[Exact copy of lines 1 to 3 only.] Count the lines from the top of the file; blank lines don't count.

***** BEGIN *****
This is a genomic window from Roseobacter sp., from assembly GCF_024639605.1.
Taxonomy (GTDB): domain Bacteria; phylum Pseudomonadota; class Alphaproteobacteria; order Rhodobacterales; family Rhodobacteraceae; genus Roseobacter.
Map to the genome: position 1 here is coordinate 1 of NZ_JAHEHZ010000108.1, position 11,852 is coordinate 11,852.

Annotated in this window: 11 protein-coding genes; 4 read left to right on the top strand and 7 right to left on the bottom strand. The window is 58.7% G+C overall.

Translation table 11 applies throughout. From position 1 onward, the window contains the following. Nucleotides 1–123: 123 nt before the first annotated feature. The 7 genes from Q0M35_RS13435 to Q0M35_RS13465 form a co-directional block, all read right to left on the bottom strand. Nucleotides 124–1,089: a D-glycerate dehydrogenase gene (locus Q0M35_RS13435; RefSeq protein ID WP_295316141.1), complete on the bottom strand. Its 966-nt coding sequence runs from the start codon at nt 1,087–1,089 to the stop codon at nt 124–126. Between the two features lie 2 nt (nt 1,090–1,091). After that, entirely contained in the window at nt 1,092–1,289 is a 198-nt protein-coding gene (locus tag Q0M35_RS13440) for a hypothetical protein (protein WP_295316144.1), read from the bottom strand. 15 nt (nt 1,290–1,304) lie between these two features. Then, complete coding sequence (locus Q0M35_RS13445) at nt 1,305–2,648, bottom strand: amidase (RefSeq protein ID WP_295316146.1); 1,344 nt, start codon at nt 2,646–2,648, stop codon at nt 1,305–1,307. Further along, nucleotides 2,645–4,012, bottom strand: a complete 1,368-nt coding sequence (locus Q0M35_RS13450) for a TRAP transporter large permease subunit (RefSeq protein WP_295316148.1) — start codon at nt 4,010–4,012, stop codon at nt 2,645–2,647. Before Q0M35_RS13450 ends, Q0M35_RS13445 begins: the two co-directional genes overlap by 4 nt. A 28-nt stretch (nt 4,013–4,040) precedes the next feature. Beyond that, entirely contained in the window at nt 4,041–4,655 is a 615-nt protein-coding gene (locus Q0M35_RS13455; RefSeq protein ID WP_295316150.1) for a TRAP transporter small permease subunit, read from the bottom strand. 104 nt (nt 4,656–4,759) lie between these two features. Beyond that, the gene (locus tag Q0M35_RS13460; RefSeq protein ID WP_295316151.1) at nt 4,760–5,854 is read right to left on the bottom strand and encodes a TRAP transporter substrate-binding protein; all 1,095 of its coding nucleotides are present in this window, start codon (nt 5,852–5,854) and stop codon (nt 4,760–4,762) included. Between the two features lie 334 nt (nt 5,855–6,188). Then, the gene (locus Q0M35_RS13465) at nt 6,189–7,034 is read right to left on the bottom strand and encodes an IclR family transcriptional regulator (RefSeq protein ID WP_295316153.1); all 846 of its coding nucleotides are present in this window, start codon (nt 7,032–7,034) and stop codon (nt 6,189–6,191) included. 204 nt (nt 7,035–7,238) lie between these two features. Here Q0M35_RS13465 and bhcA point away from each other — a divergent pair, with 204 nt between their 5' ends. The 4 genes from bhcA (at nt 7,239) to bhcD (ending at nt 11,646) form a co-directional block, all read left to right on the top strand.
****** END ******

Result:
This is a genomic window from Roseobacter sp., from assembly GCF_024639605.1.
Taxonomy (GTDB): domain Bacteria; phylum Pseudomonadota; class Alphaproteobacteria; order Rhodobacterales; family Rhodobacteraceae; genus Roseobacter.
Map to the genome: position 1 here is coordinate 1 of NZ_JAHEHZ010000108.1, position 11,852 is coordinate 11,852.